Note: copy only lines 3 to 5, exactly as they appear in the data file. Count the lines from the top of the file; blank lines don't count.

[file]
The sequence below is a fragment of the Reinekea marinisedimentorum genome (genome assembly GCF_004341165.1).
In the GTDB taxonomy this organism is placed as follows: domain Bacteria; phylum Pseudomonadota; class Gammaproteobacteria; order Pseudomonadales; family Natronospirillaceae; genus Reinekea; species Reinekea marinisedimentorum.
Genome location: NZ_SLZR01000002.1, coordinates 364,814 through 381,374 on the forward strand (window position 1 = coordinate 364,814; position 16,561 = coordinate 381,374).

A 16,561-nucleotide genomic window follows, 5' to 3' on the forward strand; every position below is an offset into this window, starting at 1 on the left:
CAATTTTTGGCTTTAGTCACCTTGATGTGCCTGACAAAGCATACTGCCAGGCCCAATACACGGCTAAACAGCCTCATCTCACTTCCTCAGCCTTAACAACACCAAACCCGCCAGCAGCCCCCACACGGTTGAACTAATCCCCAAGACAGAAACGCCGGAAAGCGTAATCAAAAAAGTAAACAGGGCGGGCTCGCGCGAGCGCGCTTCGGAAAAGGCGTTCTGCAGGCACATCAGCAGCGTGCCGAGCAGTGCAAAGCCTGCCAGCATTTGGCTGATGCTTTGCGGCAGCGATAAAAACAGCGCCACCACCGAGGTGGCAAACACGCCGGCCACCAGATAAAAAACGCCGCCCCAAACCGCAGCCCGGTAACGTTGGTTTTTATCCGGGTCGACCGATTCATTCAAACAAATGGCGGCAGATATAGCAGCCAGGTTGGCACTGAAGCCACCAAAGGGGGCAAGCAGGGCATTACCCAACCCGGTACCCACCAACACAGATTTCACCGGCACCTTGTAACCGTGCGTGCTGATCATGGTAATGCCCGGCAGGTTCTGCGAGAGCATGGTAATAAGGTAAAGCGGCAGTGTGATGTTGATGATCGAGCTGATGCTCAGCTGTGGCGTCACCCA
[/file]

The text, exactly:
Genome location: NZ_SLZR01000002.1, coordinates 364,814 through 381,374 on the forward strand (window position 1 = coordinate 364,814; position 16,561 = coordinate 381,374).

A 16,561-nucleotide genomic window follows, 5' to 3' on the forward strand; every position below is an offset into this window, starting at 1 on the left:
CAATTTTTGGCTTTAGTCACCTTGATGTGCCTGACAAAGCATACTGCCAGGCCCAATACACGGCTAAACAGCCTCATCTCACTTCCTCAGCCTTAACAACACCAAACCCGCCAGCAGCCCCCACACGGTTGAACTAATCCCCAAGACAGAAACGCCGGAAAGCGTAATCAAAAAAGTAAACAGGGCGGGCTCGCGCGAGCGCGCTTCGGAAAAGGCGTTCTGCAGGCACATCAGCAGCGTGCCGAGCAGTGCAAAGCCTGCCAGCATTTGGCTGATGCTTTGCGGCAGCGATAAAAACAGCGCCACCACCGAGGTGGCAAACACGCCGGCCACCAGATAAAAAACGCCGCCCCAAACCGCAGCCCGGTAACGTTGGTTTTTATCCGGGTCGACCGATTCATTCAAACAAATGGCGGCAGATATAGCAGCCAGGTTGGCACTGAAGCCACCAAAGGGGGCAAGCAGGGCATTACCCAACCCGGTACCCACCAACACAGATTTCACCGGCACCTTGTAACCGTGCGTGCTGATCATGGTAATGCCCGGCAGGTTCTGCGAGAGCATGGTAATAAGGTAAAGCGGCAGTGTGATGTTGATGATCGAGCTGATGCTCAGCTGTGGCGTCACCCA